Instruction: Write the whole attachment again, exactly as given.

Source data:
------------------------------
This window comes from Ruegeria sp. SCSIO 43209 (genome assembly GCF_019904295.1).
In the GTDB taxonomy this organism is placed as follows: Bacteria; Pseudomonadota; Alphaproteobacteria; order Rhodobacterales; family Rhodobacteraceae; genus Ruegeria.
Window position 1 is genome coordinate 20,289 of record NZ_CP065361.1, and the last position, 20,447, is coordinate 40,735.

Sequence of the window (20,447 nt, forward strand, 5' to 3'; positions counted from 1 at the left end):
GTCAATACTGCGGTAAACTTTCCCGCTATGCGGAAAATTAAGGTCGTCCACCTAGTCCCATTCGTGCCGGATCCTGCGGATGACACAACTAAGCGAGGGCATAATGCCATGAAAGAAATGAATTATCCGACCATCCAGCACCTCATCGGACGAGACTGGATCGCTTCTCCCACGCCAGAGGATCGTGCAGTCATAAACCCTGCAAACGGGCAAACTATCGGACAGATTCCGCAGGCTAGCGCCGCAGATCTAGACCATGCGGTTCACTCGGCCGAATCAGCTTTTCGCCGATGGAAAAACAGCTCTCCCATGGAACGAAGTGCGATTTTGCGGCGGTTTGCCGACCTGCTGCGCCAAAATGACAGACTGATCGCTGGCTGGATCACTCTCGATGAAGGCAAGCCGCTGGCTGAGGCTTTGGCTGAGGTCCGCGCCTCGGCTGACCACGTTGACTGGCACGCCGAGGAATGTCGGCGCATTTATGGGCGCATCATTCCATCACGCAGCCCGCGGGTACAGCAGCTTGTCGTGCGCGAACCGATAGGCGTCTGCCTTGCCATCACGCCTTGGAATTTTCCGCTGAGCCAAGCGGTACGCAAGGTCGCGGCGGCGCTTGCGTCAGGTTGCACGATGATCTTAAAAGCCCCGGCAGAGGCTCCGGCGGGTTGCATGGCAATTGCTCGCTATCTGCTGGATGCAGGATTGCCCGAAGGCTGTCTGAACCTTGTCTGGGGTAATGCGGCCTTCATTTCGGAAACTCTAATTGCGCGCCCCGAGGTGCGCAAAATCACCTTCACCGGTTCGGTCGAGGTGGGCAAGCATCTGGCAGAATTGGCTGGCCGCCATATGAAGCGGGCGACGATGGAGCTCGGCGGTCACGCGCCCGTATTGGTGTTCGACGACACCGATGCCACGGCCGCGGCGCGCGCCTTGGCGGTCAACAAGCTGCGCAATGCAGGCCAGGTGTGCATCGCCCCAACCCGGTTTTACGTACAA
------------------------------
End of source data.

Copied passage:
This window comes from Ruegeria sp. SCSIO 43209 (genome assembly GCF_019904295.1).
In the GTDB taxonomy this organism is placed as follows: Bacteria; Pseudomonadota; Alphaproteobacteria; order Rhodobacterales; family Rhodobacteraceae; genus Ruegeria.
Window position 1 is genome coordinate 20,289 of record NZ_CP065361.1, and the last position, 20,447, is coordinate 40,735.

Sequence of the window (20,447 nt, forward strand, 5' to 3'; positions counted from 1 at the left end):
GTCAATACTGCGGTAAACTTTCCCGCTATGCGGAAAATTAAGGTCGTCCACCTAGTCCCATTCGTGCCGGATCCTGCGGATGACACAACTAAGCGAGGGCATAATGCCATGAAAGAAATGAATTATCCGACCATCCAGCACCTCATCGGACGAGACTGGATCGCTTCTCCCACGCCAGAGGATCGTGCAGTCATAAACCCTGCAAACGGGCAAACTATCGGACAGATTCCGCAGGCTAGCGCCGCAGATCTAGACCATGCGGTTCACTCGGCCGAATCAGCTTTTCGCCGATGGAAAAACAGCTCTCCCATGGAACGAAGTGCGATTTTGCGGCGGTTTGCCGACCTGCTGCGCCAAAATGACAGACTGATCGCTGGCTGGATCACTCTCGATGAAGGCAAGCCGCTGGCTGAGGCTTTGGCTGAGGTCCGCGCCTCGGCTGACCACGTTGACTGGCACGCCGAGGAATGTCGGCGCATTTATGGGCGCATCATTCCATCACGCAGCCCGCGGGTACAGCAGCTTGTCGTGCGCGAACCGATAGGCGTCTGCCTTGCCATCACGCCTTGGAATTTTCCGCTGAGCCAAGCGGTACGCAAGGTCGCGGCGGCGCTTGCGTCAGGTTGCACGATGATCTTAAAAGCCCCGGCAGAGGCTCCGGCGGGTTGCATGGCAATTGCTCGCTATCTGCTGGATGCAGGATTGCCCGAAGGCTGTCTGAACCTTGTCTGGGGTAATGCGGCCTTCATTTCGGAAACTCTAATTGCGCGCCCCGAGGTGCGCAAAATCACCTTCACCGGTTCGGTCGAGGTGGGCAAGCATCTGGCAGAATTGGCTGGCCGCCATATGAAGCGGGCGACGATGGAGCTCGGCGGTCACGCGCCCGTATTGGTGTTCGACGACACCGATGCCACGGCCGCGGCGCGCGCCTTGGCGGTCAACAAGCTGCGCAATGCAGGCCAGGTGTGCATCGCCCCAACCCGGTTTTACGTACAA